$ sudo ./testinit (my simple test program with only the init line of rpi_hal)

and this worked without error, init succeeded.

If you want debugging the app in Lazarus, start Lazarus as root (and ignore all the warnings)

xhost +localhost
sudo /usr/bin/startlazarus

Original text from https://wiki.archlinux.org/index.php/Running_GUI_applications_as_root

Method 2: Globally in /etc/profile
Add the following line to /etc/profile:

export XAUTHORITY=/home/username/.Xauthority
This will permanently allow root to connect to a non-root user’s X server.

Or, merely specify a particular app:

XAUTHORITY=/home/username/.Xauthority appname
where appname is the name of the particular app. (e.g. kwrite

Arduino on Raspberry

Install Arduino on Buster

  1. Arduino 1.8.12 (or higher) from arduino.cc – Software – Arduino ARM 32 bits
  2. Download to e.g. Downloads
  3. cd /Downloads
  4. tar -x -f arduino-1.8.5-linuxarm.tar.xz
  5. cd arduino-1.8.12
  6. sudo ./install.sh
  7. and Arduino appears in Home – Programming desktop

XRDP revisited

Shutdown menu not working:

You can get the Buttons working, just change the line ‘Logout=lxde-pi-shutdown-helper’ to ‘Logout=sudo lxde-pi-shutdown-helper’
in ‘/home/pi/.config/lxpanel/LXDE-pi/config’.

Shutdown Raspbian with a button

he simplest way to set up a “pushbutton to shut down” is to add “dtoverlay=gpio-shutdown” to /boot/config.txt and rig a NO momentary contact switch across pins 5 and 6. Push once to shut down the system. Push again to reboot it.

dtoverlay=gpio-shutdown,gpio_pin=3

To avoid I2c being unusable:GPIO26 is physical pin 37
dtoverlay=gpio-shutdown,gpio_pin=26

pi@raspberrypi:~ $ dtoverlay -h gpio-shutdown
Name:   gpio-shutdown

Info:   Initiates a shutdown when GPIO pin changes. The given GPIO pin
        is configured as an input key that generates KEY_POWER events.
        This event is handled by systemd-logind by initiating a
        shutdown. Systemd versions older than 225 need an udev rule
        enable listening to the input device:

                ACTION!="REMOVE", SUBSYSTEM=="input", KERNEL=="event*", \
                        SUBSYSTEMS=="platform", DRIVERS=="gpio-keys", \
                        ATTRS{keys}=="116", TAG+="power-switch"

        This overlay only handles shutdown. After shutdown, the system
        can be powered up again by driving GPIO3 low. The default
        configuration uses GPIO3 with a pullup, so if you connect a
        button between GPIO3 and GND (pin 5 and 6 on the 40-pin header),
        you get a shutdown and power-up button.

Usage:  dtoverlay=gpio-shutdown,=

Params: gpio_pin                GPIO pin to trigger on (default 3)

        active_low              When this is 1 (active low), a falling
                                edge generates a key down event and a
                                rising edge generates a key up event.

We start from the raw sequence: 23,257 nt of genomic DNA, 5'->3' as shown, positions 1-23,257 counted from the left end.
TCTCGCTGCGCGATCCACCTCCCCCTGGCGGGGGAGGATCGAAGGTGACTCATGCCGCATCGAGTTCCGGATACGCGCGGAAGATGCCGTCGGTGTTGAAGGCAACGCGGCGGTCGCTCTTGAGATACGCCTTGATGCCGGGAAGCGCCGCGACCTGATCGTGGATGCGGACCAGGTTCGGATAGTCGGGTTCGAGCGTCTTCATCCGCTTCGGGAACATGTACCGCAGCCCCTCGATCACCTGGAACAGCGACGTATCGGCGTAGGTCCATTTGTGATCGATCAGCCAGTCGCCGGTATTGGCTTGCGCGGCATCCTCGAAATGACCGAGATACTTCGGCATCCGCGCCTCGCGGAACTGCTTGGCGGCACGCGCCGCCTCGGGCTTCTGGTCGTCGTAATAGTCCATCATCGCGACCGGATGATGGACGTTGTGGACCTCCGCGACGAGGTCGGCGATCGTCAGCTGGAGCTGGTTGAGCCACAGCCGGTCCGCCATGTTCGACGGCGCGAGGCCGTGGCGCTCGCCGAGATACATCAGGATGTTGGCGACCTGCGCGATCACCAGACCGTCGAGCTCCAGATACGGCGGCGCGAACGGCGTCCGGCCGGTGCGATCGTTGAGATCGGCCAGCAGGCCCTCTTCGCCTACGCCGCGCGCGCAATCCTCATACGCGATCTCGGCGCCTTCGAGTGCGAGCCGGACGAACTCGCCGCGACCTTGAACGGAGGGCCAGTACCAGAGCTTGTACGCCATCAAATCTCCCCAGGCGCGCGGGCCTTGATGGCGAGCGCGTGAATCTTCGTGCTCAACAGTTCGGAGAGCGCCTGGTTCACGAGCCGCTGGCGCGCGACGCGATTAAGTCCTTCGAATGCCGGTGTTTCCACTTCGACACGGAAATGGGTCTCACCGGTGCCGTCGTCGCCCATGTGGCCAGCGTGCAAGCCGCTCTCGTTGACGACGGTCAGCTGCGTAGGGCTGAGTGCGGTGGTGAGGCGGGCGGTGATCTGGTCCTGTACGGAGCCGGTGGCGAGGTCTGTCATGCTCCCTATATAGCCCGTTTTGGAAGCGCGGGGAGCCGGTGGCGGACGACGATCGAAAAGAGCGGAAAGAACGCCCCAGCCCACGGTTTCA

When this is 0 (active high), this is
                                reversed. The default is 1 (active low).

        gpio_pull               Desired pull-up/down state (off, down, up)
                                Default is "up".

                                Note that the default pin (GPIO3) has an
                                external pullup.
The default GPIO is 3 (which appears on pin 5 of the 40-pin header). The pin is configured to pull high by default (which is also the SoC's default), and the GPIO is marked as active low (the opposite to the pull, for obvious reasons).

If you are having trouble, you can debug using raspi-gpio on Raspbian. Assuming for now that the overlay applied correctly (lsmod should show gpio-keys as being loaded), raspi-gpio get 3 will show the pin level (which should be 1) and function (INPUT). Now run it in a loop:

pi@raspberrypi:~ $ while true; do raspi-gpio get 3; done
Attach one end of a patch lead to pin 5 (GPIO3), and touch the other end on pin 6 (GND) - the Pi should shut down immediately, but if not you will see the pin level change to 0.
post

Ultibo installation

 

 

 

Windows

1. Install from distribution on ultibo.org
2. Next rebuild RTL to latest and greatest version
– download sources
– download from github
– extract in {location}
– Lazarus tools Build Ultibo

Raspberry Pi

The next stepts, including the IDE (Lazarus for Ultibo) work file from the RPi console or over a XRDP or VNC connection.

Use the ultibo installer script, initially and to update to the latest and greatest version of Ultibo on github.

1. Copy the installer script over to the Pi, in the user pi home directory.

wget https://github.com/ultibohub/Tools/releases/download/1.0.5/ultiboinstaller.sh

2. Make the script executable

chmod +X ultiboinstaller.sh

2. Install dependencies (only needed on a fresh system)
Do the next steps in superuser mode. Convenient and otherwise it fails on an XRDP session

sudo su
apt-get update
apt-get upgrade

apt-get install -y libgtk2.0-dev libcairo2-dev libpango1.0-dev libgdk-pixbuf2.0-dev libatk1.0-dev libghc-x11-dev
apt-get install -y libx11-dev libgdk-pixbuf2.0-dev  gir1.2-coglpango-1.0  xorg-dev
apt-get install -y binutils-arm-none-eabi 

3. Increase swapfile

Because the Raspberry Pi only has 1024MB of memory at most, installation on Raspbian requires a swap file size of at least 1000MB, anything less may result in an error while building Lazarus.

nano /etc/dphys-swapfile

Edit the CONF_SWAPSIZE value to be 1000 or greater

sudo /etc/init.d/dphys-swapfile stop
sudo /etc/init.d/dphys-swapfile start
ls -lh /var
exit

And check that the file “swap” is now the size specified above

5. Now run script in user mod, the ‘exit’ in step 3 takes care of that. Takes a while!

6. After completion

Change swap back to 100, see step 3, in superuser mode!

The Lazarus IDE will now show up in Programming on the desktop.